(2) A bit more difficult: Every polygon triangulation can be $3$-colored. Assume every polygon has a triangulation. See below. Argue that the dual graph is a tree. Remove a leaf node by clipping off an "ear tip." $3$-color the remainder and return the ear triangle, coloring its tip different from its two neighbors.

(3) Every polygon has a triangulation. Prove there exists an interior diagonal. Induct on the two halves. Proved, e.g., in Discrete and Computational Geometry, p.4.

• (2) is wrong as it stands. Suppose that the polygon is a triangle, and its triangulation is $K_4$. Perhaps the theorem is intended to apply to a graph only if it is planar and it is a cycle and some chords of that cycle? That is, a polygon triangulation without extra vertices? Commented Jul 23, 2016 at 18:37
• @RosieF: In this case a triangulation is a maximal set of noncrossing interior diagonals connecting pairs of vertices. Commented Jul 24, 2016 at 12:10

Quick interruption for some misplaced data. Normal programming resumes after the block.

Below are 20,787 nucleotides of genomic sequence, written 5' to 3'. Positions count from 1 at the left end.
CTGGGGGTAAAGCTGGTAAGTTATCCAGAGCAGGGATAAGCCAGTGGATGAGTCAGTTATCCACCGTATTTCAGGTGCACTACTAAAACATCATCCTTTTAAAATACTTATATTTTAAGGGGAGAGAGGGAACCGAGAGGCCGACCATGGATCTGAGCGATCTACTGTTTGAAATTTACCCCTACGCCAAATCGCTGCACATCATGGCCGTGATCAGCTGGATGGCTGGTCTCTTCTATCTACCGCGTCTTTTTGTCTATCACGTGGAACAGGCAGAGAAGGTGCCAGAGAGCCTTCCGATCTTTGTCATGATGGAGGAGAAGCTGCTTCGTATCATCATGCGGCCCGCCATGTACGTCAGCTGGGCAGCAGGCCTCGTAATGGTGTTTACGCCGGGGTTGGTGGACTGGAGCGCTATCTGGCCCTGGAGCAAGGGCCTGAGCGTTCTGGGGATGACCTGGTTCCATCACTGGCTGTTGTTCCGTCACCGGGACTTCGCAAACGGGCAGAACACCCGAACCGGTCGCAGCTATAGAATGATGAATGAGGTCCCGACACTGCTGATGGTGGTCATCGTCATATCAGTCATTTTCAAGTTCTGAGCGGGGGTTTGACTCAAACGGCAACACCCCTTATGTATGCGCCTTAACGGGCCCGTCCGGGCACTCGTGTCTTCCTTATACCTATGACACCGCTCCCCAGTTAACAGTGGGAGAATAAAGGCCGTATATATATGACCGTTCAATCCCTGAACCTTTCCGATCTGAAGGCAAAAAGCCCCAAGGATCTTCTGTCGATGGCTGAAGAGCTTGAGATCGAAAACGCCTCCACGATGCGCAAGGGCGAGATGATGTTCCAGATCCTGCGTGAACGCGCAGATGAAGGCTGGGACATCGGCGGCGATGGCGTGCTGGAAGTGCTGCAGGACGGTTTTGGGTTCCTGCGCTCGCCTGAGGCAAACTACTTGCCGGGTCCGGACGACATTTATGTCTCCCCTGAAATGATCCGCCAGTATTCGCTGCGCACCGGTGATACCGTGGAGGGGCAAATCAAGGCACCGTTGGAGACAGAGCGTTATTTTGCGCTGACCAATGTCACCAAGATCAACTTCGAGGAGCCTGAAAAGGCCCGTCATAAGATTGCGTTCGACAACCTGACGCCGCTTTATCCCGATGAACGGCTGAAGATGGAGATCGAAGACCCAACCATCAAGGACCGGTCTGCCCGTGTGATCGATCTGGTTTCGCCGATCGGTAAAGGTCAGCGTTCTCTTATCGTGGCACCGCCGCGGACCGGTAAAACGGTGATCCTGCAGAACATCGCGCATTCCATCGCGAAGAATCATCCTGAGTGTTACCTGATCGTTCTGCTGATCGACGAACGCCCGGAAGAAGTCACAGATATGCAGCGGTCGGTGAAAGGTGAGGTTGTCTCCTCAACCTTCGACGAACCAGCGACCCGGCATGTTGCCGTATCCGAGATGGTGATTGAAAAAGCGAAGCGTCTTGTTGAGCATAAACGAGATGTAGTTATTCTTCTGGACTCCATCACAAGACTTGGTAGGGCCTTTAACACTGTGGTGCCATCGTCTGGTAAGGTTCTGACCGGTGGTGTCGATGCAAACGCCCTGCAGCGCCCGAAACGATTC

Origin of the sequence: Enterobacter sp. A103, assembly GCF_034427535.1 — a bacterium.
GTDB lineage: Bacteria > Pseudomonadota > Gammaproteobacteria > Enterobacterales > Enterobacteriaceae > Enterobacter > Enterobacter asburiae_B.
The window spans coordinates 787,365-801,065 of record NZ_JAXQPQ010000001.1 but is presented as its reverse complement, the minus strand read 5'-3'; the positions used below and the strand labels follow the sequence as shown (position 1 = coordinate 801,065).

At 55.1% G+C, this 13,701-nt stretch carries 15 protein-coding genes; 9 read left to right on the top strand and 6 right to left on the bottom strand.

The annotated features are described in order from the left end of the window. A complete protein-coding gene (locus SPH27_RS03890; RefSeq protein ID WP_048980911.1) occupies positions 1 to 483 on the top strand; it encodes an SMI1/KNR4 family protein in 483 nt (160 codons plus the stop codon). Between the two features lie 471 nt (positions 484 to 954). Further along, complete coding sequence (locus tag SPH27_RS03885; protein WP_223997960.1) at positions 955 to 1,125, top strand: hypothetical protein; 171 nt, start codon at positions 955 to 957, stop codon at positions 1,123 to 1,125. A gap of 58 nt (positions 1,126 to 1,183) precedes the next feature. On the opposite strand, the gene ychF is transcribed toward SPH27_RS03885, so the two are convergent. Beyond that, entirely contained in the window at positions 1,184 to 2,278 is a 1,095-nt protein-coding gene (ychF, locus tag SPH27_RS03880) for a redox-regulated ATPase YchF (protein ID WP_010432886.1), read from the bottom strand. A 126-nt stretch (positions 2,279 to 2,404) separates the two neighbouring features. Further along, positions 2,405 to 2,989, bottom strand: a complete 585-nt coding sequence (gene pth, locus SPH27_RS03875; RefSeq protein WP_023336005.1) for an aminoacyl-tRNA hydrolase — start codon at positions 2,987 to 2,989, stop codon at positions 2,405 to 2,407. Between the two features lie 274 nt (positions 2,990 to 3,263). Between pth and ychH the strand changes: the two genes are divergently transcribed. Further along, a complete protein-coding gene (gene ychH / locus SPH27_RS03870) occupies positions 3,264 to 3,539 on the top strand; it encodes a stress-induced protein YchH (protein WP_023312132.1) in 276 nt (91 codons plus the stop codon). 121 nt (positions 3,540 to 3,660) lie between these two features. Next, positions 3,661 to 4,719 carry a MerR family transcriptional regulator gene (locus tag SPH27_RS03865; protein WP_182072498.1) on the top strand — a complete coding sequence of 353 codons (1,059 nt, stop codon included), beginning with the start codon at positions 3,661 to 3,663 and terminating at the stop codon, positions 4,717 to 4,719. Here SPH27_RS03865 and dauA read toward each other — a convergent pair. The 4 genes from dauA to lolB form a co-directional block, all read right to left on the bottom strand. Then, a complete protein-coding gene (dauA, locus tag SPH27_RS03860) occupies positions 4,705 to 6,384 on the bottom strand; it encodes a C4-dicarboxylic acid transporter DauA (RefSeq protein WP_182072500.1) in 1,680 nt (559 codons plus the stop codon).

A simple consequnce of:

Postage Stamp Problem, which states that for any two relatively prime positive integers $$m,n$$, the greatest integer that cannot be written in the form $$am + bn$$ for nonnegative integers $$a, b$$ is $$mn-m-n$$,

is that every natural number greater or equal to $$mn-m-n+1$$ can be written in a form $$am+bn$$ for some $$a,b$$.

And for some concrete $$m,n$$ it is a nice problem to solve in HS: Say $$m=3$$ and $$n=5$$, then prove that every natural number greater than $$8$$ can be written in a form $$3a+5b$$.

Proof: Base cases: $$\begin{eqnarray}8 &=& 3\cdot 1+5\cdot 1\\ 9 &=& 3\cdot 3+5\cdot 0\\ 10 &=& 3\cdot 0+5\cdot 2 \end{eqnarray}$$ and now go from $$n\to n+3$$: If $$n=3a+5b$$ then

$$\begin{eqnarray}n+3 &=& 3\underbrace{(a+1)}_{a'}+5b\\ &=& 3\cdot a'+5\cdot b \end{eqnarray}$$

• For reference for others seeing this, this question is also known as the the coin problem, Frobenius problem, McNugget problem, etc. - see e.g. MathWorld or Wikipedia. Commented Jan 2, 2020 at 16:59
• (It's also a good example because of the base cases, because in your example you could do the same thing with $n\to n+5$ if one did the induction "the other way", and because it is very amenable to exploration before the answer is discovered.) Commented Jan 2, 2020 at 17:01

Computational geometry is a good source for basic induction proofs where non-inductive methods are either impossible or hard to conceive.